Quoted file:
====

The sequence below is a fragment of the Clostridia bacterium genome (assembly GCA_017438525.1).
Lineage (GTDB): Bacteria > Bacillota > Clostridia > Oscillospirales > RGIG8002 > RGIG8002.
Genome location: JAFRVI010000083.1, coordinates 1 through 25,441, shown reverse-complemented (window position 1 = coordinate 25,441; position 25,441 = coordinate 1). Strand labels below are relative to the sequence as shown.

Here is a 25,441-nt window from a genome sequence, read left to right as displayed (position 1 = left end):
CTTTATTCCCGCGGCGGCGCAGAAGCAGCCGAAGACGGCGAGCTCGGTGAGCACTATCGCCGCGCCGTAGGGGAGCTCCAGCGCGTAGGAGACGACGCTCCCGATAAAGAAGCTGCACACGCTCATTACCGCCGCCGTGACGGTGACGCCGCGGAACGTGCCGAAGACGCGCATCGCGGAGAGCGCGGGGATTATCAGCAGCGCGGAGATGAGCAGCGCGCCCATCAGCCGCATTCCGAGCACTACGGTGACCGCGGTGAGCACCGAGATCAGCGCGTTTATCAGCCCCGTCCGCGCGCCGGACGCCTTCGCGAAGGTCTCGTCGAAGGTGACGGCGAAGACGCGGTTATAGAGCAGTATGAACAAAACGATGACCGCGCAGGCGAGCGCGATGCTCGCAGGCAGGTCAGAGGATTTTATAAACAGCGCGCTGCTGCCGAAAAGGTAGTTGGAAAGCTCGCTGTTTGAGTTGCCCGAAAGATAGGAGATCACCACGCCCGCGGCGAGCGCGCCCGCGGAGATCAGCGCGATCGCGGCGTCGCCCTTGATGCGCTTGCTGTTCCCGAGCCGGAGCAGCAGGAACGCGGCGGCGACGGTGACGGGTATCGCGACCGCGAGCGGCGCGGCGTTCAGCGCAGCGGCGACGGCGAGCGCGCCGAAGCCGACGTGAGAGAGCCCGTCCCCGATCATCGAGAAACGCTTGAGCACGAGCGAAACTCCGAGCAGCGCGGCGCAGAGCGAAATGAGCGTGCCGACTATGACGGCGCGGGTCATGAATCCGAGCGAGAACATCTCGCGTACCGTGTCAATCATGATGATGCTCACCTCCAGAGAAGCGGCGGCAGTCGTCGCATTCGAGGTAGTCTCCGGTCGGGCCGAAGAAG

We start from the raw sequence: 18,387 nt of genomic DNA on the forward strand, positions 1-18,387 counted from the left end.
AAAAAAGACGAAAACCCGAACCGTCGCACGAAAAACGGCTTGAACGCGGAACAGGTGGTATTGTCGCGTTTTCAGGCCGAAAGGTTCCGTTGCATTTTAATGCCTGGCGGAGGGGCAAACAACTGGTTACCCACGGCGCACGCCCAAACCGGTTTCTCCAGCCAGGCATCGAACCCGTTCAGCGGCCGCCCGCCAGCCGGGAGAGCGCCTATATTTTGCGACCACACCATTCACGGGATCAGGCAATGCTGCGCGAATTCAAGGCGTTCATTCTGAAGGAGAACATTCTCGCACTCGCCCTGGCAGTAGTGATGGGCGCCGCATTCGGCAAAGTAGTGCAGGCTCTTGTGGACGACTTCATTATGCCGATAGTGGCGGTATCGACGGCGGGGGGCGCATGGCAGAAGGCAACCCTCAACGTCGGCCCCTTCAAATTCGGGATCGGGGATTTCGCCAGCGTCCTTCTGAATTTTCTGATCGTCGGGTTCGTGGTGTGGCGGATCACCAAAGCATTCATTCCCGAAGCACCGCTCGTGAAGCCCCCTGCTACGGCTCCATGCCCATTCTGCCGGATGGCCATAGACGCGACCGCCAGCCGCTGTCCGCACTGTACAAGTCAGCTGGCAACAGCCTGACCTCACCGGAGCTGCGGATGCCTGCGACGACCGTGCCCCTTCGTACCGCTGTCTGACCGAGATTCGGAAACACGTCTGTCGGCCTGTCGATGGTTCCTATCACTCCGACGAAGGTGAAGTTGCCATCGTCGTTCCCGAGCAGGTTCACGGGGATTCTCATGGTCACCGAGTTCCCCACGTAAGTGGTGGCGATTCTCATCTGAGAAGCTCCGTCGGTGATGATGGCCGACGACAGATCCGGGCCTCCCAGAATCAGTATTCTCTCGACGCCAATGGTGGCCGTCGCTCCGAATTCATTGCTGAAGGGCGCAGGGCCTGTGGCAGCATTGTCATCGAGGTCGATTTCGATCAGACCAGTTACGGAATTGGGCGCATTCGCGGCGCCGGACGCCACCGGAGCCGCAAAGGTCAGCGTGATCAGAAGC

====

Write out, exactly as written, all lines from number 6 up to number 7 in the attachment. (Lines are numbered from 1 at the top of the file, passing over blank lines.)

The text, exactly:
We start from the raw sequence: 18,387 nt of genomic DNA on the forward strand, positions 1-18,387 counted from the left end.
AAAAAAGACGAAAACCCGAACCGTCGCACGAAAAACGGCTTGAACGCGGAACAGGTGGTATTGTCGCGTTTTCAGGCCGAAAGGTTCCGTTGCATTTTAATGCCTGGCGGAGGGGCAAACAACTGGTTACCCACGGCGCACGCCCAAACCGGTTTCTCCAGCCAGGCATCGAACCCGTTCAGCGGCCGCCCGCCAGCCGGGAGAGCGCCTATATTTTGCGACCACACCATTCACGGGATCAGGCAATGCTGCGCGAATTCAAGGCGTTCATTCTGAAGGAGAACATTCTCGCACTCGCCCTGGCAGTAGTGATGGGCGCCGCATTCGGCAAAGTAGTGCAGGCTCTTGTGGACGACTTCATTATGCCGATAGTGGCGGTATCGACGGCGGGGGGCGCATGGCAGAAGGCAACCCTCAACGTCGGCCCCTTCAAATTCGGGATCGGGGATTTCGCCAGCGTCCTTCTGAATTTTCTGATCGTCGGGTTCGTGGTGTGGCGGATCACCAAAGCATTCATTCCCGAAGCACCGCTCGTGAAGCCCCCTGCTACGGCTCCATGCCCATTCTGCCGGATGGCCATAGACGCGACCGCCAGCCGCTGTCCGCACTGTACAAGTCAGCTGGCAACAGCCTGACCTCACCGGAGCTGCGGATGCCTGCGACGACCGTGCCCCTTCGTACCGCTGTCTGACCGAGATTCGGAAACACGTCTGTCGGCCTGTCGATGGTTCCTATCACTCCGACGAAGGTGAAGTTGCCATCGTCGTTCCCGAGCAGGTTCACGGGGATTCTCATGGTCACCGAGTTCCCCACGTAAGTGGTGGCGATTCTCATCTGAGAAGCTCCGTCGGTGATGATGGCCGACGACAGATCCGGGCCTCCCAGAATCAGTATTCTCTCGACGCCAATGGTGGCCGTCGCTCCGAATTCATTGCTGAAGGGCGCAGGGCCTGTGGCAGCATTGTCATCGAGGTCGATTTCGATCAGACCAGTTACGGAATTGGGCGCATTCGCGGCGCCGGACGCCACCGGAGCCGCAAAGGTCAGCGTGATCAGAAGC